Johnny Gaudreau is, clearly, an incredible player. Not even two seasons into his career, and he already has 114 points to his name. In just his sophomore year, he’s been hovering around point-per-game status all season, and is tied for top 10 in NHL scoring. All that, and he’s only 22 years old – not to mention one of the smallest players in the league.
Gaudreau’s size has been the most frequent criticism of him, and it’s even reached out to his scoring stats. Clearly, he can put the puck in the net – at home. Thirty-six of his 49 points so far this season have come at home, while he’s only scored 13 points on the road.
A coach can control match-ups at home, which could account for Gaudreau’s greater success at home than on the road this season: a suggestion that because he is smaller, he needs to be sheltered in order to play as an elite player. But is this actually the case?
The NHL’s top 10 scorers
There’s a four-way tie for ninth in overall scoring – Gaudreau, along with Sidney Crosby, Evgeni Malkin, and Blake Wheeler all have 49 points so far this season – so really, I’m listing 12 players here. Fifty-odd games into this season, the following are the guys who have done the most offensively.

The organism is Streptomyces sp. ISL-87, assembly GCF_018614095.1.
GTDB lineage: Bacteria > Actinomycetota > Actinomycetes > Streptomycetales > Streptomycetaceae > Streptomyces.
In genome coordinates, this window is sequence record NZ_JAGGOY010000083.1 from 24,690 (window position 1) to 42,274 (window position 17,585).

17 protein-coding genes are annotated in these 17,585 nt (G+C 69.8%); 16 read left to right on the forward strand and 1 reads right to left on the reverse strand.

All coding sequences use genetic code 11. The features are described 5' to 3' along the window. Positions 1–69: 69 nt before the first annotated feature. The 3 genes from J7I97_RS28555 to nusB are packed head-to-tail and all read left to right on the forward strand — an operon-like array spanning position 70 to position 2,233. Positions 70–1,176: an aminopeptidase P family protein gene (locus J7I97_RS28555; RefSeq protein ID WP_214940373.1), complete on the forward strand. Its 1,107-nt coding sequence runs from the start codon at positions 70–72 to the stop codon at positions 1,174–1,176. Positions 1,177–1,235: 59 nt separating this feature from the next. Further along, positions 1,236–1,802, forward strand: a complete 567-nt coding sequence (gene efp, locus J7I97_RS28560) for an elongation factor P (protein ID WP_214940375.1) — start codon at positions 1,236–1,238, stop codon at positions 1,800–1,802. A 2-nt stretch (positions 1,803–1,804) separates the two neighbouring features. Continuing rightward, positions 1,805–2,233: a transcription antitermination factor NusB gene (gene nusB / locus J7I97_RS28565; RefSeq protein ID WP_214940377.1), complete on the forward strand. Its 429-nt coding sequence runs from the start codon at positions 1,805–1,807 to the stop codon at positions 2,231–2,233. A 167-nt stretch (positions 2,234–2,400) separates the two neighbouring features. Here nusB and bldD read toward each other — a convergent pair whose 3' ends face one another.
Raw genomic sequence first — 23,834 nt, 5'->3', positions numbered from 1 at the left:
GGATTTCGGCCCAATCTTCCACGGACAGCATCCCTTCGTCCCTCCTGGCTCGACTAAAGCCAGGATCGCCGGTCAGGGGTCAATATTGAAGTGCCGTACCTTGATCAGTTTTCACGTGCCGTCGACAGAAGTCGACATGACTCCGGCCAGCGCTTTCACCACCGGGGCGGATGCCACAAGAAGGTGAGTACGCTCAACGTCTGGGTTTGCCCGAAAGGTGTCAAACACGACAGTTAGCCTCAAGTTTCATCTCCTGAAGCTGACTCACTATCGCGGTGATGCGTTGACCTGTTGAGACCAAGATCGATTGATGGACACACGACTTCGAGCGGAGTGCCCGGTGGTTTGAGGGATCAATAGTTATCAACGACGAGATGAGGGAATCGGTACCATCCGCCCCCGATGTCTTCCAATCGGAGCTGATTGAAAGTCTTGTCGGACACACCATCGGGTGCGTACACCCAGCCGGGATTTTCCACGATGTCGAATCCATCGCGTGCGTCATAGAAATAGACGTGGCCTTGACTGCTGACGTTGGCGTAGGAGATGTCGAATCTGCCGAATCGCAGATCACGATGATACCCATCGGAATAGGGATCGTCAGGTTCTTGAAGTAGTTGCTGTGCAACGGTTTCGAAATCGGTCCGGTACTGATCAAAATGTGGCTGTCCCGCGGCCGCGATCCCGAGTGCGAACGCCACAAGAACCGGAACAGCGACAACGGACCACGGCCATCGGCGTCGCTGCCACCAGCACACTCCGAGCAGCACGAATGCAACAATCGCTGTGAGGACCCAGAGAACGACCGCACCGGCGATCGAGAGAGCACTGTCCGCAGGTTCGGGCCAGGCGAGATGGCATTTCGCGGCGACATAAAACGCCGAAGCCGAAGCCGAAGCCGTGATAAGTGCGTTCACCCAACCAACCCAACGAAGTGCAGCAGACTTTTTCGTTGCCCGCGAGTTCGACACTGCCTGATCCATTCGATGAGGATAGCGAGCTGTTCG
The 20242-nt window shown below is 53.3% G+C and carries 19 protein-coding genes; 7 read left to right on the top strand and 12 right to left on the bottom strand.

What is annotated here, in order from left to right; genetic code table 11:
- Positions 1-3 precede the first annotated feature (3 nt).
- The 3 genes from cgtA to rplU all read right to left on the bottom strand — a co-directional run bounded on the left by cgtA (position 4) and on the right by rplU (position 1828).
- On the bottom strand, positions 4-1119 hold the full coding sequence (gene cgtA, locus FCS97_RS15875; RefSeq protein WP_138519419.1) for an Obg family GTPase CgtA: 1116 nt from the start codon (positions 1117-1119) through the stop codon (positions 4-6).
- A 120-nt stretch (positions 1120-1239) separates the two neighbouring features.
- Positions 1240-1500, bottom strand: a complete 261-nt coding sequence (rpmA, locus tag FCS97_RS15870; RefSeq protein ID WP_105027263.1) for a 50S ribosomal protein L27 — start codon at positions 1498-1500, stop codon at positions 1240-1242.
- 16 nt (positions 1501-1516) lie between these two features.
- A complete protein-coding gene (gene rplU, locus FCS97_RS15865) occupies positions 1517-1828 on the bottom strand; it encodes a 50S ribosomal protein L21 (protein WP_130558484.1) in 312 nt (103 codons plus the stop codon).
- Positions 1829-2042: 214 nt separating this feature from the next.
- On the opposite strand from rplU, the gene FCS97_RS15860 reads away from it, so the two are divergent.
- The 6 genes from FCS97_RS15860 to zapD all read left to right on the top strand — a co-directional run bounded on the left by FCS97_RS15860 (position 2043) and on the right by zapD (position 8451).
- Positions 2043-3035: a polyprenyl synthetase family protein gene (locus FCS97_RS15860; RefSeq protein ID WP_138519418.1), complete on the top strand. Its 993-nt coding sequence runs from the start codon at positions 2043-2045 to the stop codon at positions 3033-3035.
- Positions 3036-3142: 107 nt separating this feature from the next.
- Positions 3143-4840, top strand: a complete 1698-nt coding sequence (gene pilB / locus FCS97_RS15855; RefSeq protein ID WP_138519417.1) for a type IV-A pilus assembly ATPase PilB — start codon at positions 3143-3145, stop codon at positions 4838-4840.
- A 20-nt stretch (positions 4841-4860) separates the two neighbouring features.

Gaudreau’s home and away splits are slanted, with a mere 27% of his points this season coming on the road. Is that the norm when comparing him amongst his peers, or is he an outlier?
Gaudreau is at the bottom of the pack. While most of the NHL’s top scorers score more at home than on the road – only Tyler Seguin, Artemi Panarin, and Joe Pavelski are the opposite – Gaudreau has by far the lowest road points percentage. He sits at 27%; the next lowest is Malkin, for whom 33% of his points have come on the road.
The Flames’ top 10 scorers
The NHL is one thing; the Calgary Flames are another. The Flames have been right at the bottom of league standings throughout this season. So maybe Gaudreau’s lack of points on the road simply stems from the team he’s on. The Flames do, after all, have a 15-11-0 record at home, but are 8-14-3 on the road.
So, are Gaudreau’s teammates suffering from a lack of ability to score on the road this season, as he seems to be?
It doesn’t quite appear to be the case. Only Sam Bennett and Michael Frolik have scored more on the road than at home; the rest of the Flames’ top scorers are all collecting most of their points at home. (Though this does, in part, reflect their records at and away from the Saddledome.)
Gaudreau once again carries the lowest road points percentage, although it is perhaps worth nothing that those who follow him – Sean Monahan at 31% and Mark Giordano at 33% – are the next lowest. Those three are the only Flames who have reached the 30 point mark so far this season.
What about Gaudreau’s rookie year?
This year, it appears Gaudreau is struggling to score on the road. His road points percentage is the lowest amongst his direct peers, whether they be his teammates or fellow top scorers league-wide.